On February 7, 2014, the Equal Employment Opportunity Commission (EEOC or Commission) sued CVS Pharmacy Inc. in federal court in Chicago to invalidate the company’s standard severance agreement. The lawsuit raises concerns because it attacks language that employers commonly use in severance agreements.
In EEOC v. Mach Mining, LLC,1 the Seventh Circuit became the first federal circuit to foreclose an employer’s ability to use the implied affirmative defense that the Equal Employment Opportunity Commission (EEOC) failed to conciliate prior to bringing suit. Under Title VII, after finding reasonable cause to believe a charge of discrimination has merit, the EEOC may sue only after it “has been unable to secure from the respondent a conciliation agreement acceptable to the Commission.”2 The court of appeals held that, based on the conciliation language in Title VII and Seventh Circuit precedent, the EEOC’s approach to conciliation during the administrative charge process is not judicially reviewable and not an affirmative defense to be used against the agency. The Seventh Circuit’s holding is contrary to every other circuit that has evaluated this issue.
Goldberg Segalla LLP’s Governmental Liability, Civil Rights, and Labor and Employment Newsletterprovides a summary of the latest court decisions shaping the landscape of civil rights, government liability and employment practice. The intent of our review is to provide local governments, school districts, governmental agencies, governmental officials, private entities and insurance companies with an overview of the national decisions impacting the representation and defense of all entities that may be subject to claims involving individual civil rights and employment practices. We greatly appreciate your interest in our newsletter and ask for your commentary, as well as questions. Please feel free to share this publication with your colleagues.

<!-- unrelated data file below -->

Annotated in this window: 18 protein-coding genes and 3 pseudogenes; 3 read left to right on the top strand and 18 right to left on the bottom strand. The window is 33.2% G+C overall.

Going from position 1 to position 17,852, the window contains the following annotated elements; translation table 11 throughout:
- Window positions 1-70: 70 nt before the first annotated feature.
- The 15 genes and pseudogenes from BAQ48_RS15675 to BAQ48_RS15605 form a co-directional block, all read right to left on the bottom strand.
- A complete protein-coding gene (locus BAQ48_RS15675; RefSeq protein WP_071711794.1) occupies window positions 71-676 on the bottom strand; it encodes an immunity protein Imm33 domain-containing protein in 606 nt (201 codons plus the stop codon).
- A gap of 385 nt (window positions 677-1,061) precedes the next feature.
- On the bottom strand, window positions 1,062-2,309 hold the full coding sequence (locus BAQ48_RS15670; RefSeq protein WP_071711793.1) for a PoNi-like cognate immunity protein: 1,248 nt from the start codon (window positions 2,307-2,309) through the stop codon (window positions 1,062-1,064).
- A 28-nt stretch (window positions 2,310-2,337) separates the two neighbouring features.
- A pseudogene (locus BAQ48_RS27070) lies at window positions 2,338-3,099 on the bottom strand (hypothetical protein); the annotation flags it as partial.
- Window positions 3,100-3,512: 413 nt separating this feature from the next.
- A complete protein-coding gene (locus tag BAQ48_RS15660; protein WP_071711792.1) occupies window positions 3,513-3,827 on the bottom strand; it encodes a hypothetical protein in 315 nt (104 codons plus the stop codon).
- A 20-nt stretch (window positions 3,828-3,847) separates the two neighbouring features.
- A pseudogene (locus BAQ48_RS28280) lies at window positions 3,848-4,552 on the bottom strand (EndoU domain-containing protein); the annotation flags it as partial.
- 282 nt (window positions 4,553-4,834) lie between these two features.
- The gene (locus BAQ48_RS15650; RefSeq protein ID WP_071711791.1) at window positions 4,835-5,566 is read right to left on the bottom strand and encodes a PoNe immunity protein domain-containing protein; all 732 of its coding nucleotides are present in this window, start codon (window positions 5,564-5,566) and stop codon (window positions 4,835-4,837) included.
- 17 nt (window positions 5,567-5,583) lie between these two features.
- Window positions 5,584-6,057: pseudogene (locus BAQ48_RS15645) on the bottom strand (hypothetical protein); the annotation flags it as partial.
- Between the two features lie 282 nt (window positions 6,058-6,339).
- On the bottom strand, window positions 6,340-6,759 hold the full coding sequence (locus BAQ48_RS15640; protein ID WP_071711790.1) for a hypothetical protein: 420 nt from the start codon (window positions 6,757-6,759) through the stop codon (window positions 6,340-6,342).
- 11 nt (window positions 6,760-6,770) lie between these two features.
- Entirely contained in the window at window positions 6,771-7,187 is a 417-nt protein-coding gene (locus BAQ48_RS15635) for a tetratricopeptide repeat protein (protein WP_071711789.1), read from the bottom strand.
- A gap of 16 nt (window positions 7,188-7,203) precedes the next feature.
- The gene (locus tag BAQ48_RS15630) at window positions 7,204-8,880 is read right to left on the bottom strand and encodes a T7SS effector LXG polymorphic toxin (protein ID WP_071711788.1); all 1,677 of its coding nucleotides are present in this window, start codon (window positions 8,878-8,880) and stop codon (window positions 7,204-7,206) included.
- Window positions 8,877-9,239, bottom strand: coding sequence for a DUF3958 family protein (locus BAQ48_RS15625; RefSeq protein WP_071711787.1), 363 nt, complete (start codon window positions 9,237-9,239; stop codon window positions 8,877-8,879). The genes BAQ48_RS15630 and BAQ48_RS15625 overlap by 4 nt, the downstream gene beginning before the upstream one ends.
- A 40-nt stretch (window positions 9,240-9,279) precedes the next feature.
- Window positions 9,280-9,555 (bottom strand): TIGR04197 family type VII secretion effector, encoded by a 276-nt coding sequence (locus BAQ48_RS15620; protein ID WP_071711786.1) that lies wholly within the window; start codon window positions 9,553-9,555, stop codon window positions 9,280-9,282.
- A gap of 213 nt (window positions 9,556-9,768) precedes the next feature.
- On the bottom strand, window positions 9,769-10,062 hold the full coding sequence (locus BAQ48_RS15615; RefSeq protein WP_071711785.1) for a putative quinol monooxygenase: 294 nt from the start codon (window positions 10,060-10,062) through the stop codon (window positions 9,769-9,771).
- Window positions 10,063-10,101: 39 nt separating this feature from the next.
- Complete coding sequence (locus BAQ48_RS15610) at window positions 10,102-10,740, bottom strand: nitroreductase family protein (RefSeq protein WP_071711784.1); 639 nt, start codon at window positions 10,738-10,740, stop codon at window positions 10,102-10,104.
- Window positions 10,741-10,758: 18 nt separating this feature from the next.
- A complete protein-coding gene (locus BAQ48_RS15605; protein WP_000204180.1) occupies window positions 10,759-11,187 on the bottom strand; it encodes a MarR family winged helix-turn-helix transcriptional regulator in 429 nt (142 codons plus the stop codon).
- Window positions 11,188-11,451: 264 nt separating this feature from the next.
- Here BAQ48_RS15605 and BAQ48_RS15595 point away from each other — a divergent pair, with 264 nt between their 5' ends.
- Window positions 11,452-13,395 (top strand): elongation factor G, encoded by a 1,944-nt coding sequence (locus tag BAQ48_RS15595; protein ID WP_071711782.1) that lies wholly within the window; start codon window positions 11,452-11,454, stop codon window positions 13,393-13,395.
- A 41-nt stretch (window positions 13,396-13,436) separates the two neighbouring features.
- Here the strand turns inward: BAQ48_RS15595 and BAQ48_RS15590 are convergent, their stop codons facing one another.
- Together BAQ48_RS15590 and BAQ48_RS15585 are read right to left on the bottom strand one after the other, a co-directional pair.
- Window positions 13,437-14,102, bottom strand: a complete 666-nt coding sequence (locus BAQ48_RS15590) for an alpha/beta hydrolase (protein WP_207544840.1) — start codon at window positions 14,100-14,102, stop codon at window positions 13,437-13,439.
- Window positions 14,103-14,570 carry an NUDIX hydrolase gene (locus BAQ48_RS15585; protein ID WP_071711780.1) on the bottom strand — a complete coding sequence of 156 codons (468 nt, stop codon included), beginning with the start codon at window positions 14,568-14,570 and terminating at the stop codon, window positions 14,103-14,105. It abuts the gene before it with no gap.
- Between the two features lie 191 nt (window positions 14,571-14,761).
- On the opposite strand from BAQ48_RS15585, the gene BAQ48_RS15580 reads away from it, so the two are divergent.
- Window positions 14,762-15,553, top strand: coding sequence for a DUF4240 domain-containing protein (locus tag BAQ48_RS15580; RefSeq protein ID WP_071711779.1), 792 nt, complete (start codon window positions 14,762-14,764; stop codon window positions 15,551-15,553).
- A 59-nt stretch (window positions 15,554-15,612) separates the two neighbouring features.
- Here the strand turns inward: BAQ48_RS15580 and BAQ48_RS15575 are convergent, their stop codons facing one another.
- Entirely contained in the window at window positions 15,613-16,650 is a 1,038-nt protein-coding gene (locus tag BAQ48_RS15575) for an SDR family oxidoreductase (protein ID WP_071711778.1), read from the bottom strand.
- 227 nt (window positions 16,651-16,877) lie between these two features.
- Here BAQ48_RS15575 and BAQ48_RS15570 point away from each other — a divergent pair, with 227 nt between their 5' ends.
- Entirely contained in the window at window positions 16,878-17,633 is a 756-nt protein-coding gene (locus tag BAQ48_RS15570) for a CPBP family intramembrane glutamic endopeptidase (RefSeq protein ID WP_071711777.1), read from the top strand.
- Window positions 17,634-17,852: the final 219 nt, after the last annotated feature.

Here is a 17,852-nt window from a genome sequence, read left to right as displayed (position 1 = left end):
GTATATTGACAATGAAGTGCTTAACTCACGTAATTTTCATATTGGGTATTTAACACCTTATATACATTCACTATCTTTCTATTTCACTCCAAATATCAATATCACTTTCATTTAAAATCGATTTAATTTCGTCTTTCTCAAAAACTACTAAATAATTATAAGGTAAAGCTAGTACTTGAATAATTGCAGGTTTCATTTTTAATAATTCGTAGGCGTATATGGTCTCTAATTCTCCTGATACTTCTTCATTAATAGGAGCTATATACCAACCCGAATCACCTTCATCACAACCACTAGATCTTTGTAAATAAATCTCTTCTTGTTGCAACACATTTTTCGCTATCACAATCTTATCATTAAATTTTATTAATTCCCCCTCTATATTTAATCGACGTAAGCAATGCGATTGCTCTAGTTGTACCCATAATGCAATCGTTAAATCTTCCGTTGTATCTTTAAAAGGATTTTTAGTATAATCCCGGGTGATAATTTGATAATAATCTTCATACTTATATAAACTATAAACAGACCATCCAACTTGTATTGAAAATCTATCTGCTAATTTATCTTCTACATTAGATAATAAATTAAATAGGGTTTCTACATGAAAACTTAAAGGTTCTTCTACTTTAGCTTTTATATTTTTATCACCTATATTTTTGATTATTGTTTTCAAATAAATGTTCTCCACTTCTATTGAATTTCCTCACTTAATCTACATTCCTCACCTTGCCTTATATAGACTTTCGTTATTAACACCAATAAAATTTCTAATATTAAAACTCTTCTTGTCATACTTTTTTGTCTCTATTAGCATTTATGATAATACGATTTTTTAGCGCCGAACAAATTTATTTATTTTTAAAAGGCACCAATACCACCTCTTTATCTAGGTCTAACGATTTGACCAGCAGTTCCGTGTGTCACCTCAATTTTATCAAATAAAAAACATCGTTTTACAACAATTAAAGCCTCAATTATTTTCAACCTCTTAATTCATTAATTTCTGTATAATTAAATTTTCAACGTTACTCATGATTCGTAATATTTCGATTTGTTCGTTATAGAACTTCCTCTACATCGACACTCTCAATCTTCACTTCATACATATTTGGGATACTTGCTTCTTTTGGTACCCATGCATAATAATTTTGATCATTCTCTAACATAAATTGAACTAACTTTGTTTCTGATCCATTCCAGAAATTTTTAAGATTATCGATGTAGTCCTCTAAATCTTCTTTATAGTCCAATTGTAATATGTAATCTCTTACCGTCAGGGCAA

In Thompson v. ABVI Goodwill Services, 2013 U.S. App. LEXIS 18680 (2nd Cir., Sept. 9, 2013, unpublished decision), the Second Circuit upheld the District Court’s dismissal of an age discrimination case. The court held that the plaintiff’s supervisor’s comments indicating the plaintiff should “retire” were insufficient to raise an inference of discrimination as it was but one comment, and separated by 20 months from the plaintiff’s termination. Likewise, comments as to where the plaintiff “should work” were ignored by the court, as they contained no age related reference.